The Village

From All The Fallen Stories
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This story is set in an English Village in the early 1960s when attitudes were very different from today. Middle-class parents spent very little time with their children; and all children had a great deal more freedom to experiment, test themselves and get up to mischief. The wealthier men travelled to work in the city on the train, and most of the others worked on the land, while the women stayed at home. The children who lived in the village went to the Junior School in the next village or to the High School in the town.

Most kids had some idea about sex from an early age, which they picked up from watching animals, reading, and older children, and it was just part of daily life. Most adults never spoke about it to each other, never mind to children, and there was no such thing as formal sex education. The only thing anyone knew about perverts was what they read in the more prurient Sunday papers, which regularly featured stories about Choirmasters and Scout Leaders interfering with children; but no one worried about it much.

Incest was common; after all, even today for young people, one of the main obstacles to sexual activity is lack of opportunity, and among the poorer families it was not unusual in those days to have boys and girls sharing a bed into school age and beyond. When large families are crowded into small cottages there is little or no privacy, so the children would probably see and hear their parents having sex, and would naturally experiment with each other.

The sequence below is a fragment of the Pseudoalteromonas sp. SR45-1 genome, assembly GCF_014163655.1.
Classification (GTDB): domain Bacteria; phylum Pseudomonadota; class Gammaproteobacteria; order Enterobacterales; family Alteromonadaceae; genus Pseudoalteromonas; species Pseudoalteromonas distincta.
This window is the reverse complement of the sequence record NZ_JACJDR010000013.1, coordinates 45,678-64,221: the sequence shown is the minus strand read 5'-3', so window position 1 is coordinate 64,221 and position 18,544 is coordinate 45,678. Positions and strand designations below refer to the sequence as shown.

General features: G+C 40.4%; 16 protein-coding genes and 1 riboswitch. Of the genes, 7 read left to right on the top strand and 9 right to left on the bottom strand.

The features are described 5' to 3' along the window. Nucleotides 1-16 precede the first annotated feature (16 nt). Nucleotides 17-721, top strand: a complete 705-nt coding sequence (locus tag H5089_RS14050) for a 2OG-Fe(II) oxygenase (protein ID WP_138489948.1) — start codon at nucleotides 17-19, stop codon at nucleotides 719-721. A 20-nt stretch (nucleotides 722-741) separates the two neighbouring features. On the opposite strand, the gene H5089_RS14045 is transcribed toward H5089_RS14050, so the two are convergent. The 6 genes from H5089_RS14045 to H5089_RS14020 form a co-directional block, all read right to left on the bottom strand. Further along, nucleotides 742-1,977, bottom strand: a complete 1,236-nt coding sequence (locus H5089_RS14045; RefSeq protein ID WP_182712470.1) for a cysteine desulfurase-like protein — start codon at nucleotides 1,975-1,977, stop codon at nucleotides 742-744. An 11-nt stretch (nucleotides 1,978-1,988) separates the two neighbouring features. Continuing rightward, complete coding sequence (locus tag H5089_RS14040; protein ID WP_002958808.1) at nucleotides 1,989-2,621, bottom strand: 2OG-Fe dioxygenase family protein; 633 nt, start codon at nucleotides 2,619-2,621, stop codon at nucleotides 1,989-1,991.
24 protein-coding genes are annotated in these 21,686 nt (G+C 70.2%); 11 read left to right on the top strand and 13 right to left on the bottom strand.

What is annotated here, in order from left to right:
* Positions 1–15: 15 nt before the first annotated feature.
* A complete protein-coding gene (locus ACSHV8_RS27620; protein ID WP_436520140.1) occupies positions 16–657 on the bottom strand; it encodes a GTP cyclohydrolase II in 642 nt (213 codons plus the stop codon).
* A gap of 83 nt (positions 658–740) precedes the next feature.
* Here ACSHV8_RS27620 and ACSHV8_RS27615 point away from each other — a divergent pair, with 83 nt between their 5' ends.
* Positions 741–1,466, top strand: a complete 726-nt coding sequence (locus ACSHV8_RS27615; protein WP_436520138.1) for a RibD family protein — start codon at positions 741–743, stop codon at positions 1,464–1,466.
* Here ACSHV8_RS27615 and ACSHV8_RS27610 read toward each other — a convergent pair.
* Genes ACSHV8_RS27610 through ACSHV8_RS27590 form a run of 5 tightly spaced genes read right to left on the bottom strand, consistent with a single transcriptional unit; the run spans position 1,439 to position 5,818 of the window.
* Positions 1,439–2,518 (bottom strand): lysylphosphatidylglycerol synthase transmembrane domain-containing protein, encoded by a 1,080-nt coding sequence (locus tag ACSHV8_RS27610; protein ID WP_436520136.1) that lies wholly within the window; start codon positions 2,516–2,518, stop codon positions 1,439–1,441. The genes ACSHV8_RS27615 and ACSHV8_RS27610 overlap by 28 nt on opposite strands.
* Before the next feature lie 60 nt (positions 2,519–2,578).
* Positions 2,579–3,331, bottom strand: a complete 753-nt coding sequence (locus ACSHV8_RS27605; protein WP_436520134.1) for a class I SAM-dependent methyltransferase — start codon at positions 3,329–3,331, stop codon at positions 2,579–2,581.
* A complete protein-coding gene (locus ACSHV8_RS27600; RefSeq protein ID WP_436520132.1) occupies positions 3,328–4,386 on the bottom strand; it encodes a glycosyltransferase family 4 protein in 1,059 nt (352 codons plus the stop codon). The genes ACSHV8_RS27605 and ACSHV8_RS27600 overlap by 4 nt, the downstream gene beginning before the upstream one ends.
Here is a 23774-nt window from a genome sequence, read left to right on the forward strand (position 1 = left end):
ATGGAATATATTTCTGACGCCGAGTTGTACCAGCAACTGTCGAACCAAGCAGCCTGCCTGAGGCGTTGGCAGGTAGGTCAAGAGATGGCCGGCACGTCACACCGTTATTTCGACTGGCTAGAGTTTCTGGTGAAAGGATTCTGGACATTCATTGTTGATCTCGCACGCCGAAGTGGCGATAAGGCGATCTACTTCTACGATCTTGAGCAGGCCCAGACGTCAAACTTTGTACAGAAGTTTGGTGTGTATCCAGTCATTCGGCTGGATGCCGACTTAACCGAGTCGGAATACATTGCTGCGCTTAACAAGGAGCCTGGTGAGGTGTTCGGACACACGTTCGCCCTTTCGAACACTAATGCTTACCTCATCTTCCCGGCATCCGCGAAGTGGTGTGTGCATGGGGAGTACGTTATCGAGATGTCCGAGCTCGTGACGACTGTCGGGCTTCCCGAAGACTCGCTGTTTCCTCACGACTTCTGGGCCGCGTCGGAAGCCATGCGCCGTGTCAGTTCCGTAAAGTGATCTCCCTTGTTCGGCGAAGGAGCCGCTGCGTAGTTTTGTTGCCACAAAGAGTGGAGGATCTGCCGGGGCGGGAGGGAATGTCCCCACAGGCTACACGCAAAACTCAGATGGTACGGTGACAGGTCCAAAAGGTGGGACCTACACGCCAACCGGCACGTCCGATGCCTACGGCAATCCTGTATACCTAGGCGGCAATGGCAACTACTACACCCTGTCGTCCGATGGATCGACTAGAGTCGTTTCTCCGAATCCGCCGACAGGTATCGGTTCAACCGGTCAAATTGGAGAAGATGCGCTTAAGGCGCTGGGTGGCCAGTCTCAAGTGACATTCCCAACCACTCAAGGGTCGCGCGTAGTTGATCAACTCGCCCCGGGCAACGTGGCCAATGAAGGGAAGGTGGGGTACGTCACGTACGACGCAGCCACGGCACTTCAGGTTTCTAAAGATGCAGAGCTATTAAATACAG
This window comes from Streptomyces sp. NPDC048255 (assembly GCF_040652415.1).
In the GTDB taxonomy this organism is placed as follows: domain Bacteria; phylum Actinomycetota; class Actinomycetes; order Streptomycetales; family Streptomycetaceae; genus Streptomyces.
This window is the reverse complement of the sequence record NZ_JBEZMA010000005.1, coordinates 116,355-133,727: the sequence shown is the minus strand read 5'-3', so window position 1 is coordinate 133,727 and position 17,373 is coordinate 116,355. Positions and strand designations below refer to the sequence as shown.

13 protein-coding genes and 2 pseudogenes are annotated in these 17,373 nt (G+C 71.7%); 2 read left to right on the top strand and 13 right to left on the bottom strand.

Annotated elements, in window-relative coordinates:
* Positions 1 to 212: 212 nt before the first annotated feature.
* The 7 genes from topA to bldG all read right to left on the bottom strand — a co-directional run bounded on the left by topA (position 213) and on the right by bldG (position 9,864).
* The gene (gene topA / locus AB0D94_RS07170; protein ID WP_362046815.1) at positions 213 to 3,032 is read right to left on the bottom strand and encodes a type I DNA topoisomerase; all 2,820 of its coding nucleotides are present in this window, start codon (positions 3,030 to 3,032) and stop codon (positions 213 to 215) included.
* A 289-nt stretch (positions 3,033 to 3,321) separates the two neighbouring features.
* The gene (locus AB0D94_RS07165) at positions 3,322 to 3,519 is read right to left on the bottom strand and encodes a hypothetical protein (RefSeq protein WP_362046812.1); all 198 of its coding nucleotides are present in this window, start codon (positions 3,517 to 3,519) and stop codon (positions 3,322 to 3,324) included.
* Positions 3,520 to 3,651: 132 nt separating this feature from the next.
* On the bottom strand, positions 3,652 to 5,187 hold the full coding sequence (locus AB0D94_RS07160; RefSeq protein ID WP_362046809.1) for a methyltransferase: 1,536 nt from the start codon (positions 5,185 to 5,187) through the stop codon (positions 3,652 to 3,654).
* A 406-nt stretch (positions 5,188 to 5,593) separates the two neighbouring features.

The Village is small, maybe twenty families living mostly in cottages strung out along the High Street. It exists because there was a ford over the stream which now has a narrow stone bridge that might be Roman or Saxon. The road was once a major route between two large towns but as traffic started to increase between the wars, a bypass with a new bridge was built.

Few people in the village own a car, but there's an hourly bus service for the people who work in town and for those whose shopping needs are not met by the village shop. Unusually, there is no church; it burned down back around the turn-of-the-century was never enough money or enthusiasm to rebuild it. All that remains are the stone walls and the graveyard. There is, of course, a pub which is the centre of the community. There is also a butcher, a greengrocer and a small general store, all of which are struggling in the face of competition from the new supermarket on the edge of the town. Bread, milk and newspapers are all delivered daily and a mobile fish and chip shop visits the village every Thursday evening.